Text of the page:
Securing equal employment opportunities for persons with disabilities continues to be a top priority in the United States. In addition to the federal government’s long-standing and wide-reaching enforcement efforts that prohibit disability discrimination in the workplace by private and governmental employers, we also are supporting equal employment opportunities through a variety of initiatives.
In 2010, President Obama issued an Executive Order to increase the federal employment of individuals with disabilities with the intention of making the federal government a model employer. Under the Order, senior-level officials at each federal agency must be accountable for enhancing employment opportunities and retention of persons with disabilities. Each official is charged with creating recruitment, training, and counseling programs for the employment of persons with disabilities.
The federal government also supports several grant-making initiatives that provide employment support to persons with disabilities. The Department of Education oversees grant programs which serve approximately one million individuals with disabilities annually, to help them obtain employment and live more independently through the provision of supports such as counseling, medical and psychological services, job training and other individualized services. The Department of Education also provides funds to state vocational rehabilitation agencies, to provide employment-related services for individuals with disabilities, giving priority to individuals who are significantly disabled. It also supports Project SEARCH, a program that provides education and training to young adults with intellectual and developmental disabilities through an innovative workforce and career development model that benefits both the individual and the workplace.
The Department of Labor’s Office of Disability Employment Policy (ODEP) is another initiative undertaken by the federal government in the past ten years. ODEP is charged with creating a national policy to ensure that people with disabilities have increased employment opportunities. ODEP provides national leadership by developing new employment-related policies and practices, and sponsors several important disability research and technical support services.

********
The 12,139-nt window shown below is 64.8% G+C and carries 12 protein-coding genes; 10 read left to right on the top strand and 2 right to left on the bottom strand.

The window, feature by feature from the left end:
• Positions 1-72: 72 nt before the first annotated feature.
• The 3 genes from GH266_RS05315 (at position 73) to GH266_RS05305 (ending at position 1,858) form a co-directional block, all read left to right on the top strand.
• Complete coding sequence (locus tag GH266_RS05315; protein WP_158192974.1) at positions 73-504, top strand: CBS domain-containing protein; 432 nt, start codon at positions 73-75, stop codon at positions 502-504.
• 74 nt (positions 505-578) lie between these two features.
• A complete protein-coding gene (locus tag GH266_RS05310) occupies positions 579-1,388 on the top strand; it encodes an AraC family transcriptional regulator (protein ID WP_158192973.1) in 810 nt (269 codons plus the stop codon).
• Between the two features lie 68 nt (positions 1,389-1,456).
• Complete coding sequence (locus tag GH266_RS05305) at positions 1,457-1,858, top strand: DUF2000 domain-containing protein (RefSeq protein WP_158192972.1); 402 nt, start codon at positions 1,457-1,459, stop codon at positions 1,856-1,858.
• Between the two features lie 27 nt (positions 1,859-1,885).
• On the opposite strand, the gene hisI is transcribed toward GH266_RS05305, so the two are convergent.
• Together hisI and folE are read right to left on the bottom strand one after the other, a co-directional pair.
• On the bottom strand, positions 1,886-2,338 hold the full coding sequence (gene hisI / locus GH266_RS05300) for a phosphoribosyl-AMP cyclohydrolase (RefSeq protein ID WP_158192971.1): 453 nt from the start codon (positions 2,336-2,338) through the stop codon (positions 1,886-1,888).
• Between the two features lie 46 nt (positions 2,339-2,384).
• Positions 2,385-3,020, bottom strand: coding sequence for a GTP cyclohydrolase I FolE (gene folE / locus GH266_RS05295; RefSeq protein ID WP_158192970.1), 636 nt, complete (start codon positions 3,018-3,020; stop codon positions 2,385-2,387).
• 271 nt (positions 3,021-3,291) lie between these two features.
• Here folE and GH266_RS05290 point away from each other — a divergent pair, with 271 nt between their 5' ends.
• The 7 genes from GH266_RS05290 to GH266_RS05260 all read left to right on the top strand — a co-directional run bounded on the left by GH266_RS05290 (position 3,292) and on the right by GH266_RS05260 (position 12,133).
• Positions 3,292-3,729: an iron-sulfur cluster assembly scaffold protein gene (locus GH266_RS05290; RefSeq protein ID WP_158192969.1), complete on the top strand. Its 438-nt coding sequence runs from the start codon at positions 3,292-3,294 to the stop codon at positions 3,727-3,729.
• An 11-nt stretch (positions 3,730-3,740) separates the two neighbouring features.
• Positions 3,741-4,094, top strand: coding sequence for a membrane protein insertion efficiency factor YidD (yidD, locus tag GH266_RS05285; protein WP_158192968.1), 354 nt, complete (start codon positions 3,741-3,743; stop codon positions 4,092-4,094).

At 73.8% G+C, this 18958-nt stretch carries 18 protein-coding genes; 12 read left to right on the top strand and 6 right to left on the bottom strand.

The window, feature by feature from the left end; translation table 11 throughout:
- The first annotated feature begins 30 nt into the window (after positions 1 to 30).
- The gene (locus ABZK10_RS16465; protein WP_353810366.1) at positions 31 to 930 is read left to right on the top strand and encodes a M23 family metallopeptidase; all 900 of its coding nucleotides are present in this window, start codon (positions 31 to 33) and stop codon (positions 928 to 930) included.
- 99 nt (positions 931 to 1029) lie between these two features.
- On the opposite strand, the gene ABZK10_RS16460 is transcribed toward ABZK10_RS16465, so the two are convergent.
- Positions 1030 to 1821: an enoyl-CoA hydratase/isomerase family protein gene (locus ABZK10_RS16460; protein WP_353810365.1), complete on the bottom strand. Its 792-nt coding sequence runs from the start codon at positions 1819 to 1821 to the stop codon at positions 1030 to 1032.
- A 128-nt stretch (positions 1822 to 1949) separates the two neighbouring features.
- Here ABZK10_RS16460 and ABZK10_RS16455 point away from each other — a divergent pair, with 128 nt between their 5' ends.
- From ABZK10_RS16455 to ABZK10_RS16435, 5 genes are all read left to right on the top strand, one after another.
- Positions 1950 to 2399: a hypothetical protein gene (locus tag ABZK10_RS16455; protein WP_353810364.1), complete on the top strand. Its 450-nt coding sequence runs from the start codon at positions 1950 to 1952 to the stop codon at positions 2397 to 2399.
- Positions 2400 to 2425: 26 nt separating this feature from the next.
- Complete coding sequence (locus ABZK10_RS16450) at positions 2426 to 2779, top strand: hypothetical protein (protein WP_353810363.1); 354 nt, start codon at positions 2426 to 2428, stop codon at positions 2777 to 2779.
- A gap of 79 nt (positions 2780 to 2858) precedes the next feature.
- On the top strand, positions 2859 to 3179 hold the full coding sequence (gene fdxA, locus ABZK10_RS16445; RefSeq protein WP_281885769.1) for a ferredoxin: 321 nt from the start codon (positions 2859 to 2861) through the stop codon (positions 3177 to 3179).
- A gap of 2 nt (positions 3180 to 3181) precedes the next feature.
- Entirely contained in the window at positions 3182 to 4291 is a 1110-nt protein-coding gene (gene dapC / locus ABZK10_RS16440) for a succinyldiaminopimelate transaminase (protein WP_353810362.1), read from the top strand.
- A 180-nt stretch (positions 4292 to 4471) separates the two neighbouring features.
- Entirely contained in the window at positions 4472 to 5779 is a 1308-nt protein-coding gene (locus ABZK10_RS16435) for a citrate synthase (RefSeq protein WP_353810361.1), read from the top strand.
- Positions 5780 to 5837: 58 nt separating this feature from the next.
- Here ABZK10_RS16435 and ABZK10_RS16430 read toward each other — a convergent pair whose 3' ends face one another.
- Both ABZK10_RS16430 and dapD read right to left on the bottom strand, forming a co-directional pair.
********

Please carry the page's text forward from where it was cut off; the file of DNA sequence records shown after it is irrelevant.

The private sector has also taken up the challenge of increasing employment opportunities for persons with disabilities. For example, the U.S. Business Leadership Network (USBLN) is a national disability organization that has over 60 affiliates across North America, representing over 5,000 employers. Such private sector initiatives help create workplaces, marketplaces, and supply chains where people with disabilities are included and respected for their talents and abilities.
The key U.S. enforcement of disability rights protections in the workplace is carried out by the Equal Employment Opportunity Commission (EEOC), the Department of Justice, and the Department of Labor. These three agencies enforce federal laws that make it illegal to discriminate against qualified job applicants or employees because of those individuals’ disabilities, history of disability, appearance of disability, or association with someone with a disability. Under federal law, there are strict limits on when employers may ask job applicants or workers questions about disability. However, employers may ask applicants whether they can perform the essential job functions, with or without reasonable accommodation. The law requires an employer to provide reasonable accommodation to an employee or job applicant with a disability, unless doing so would cause undue hardship for the employer. Reasonable accommodations might include providing sign language interpretation for a job applicant, making the workplace accessible for wheelchair users, or providing an electronic screen reader for an employee who is blind. U.S. laws also prohibit employers from creating a hostile work environment for workers with disabilities.
The EEOC, Department of Justice, and the Department of Labor have the authority to investigate charges of discrimination. If they determine that an employer has discriminated, they attempt to settle the matter out of court, and if that effort is unsuccessful, the agencies may file lawsuits to protect the rights of persons with disabilities. Since the effective date of the ADA’s employment discrimination provisions in July 1992, the EEOC alone has obtained more than 939 million dollars in benefits for persons with disabilities who experienced employment discrimination.
The United States recognizes the challenges of achieving equality of employment opportunity and will continue its vigorous efforts to end workplace discrimination against persons with disabilities.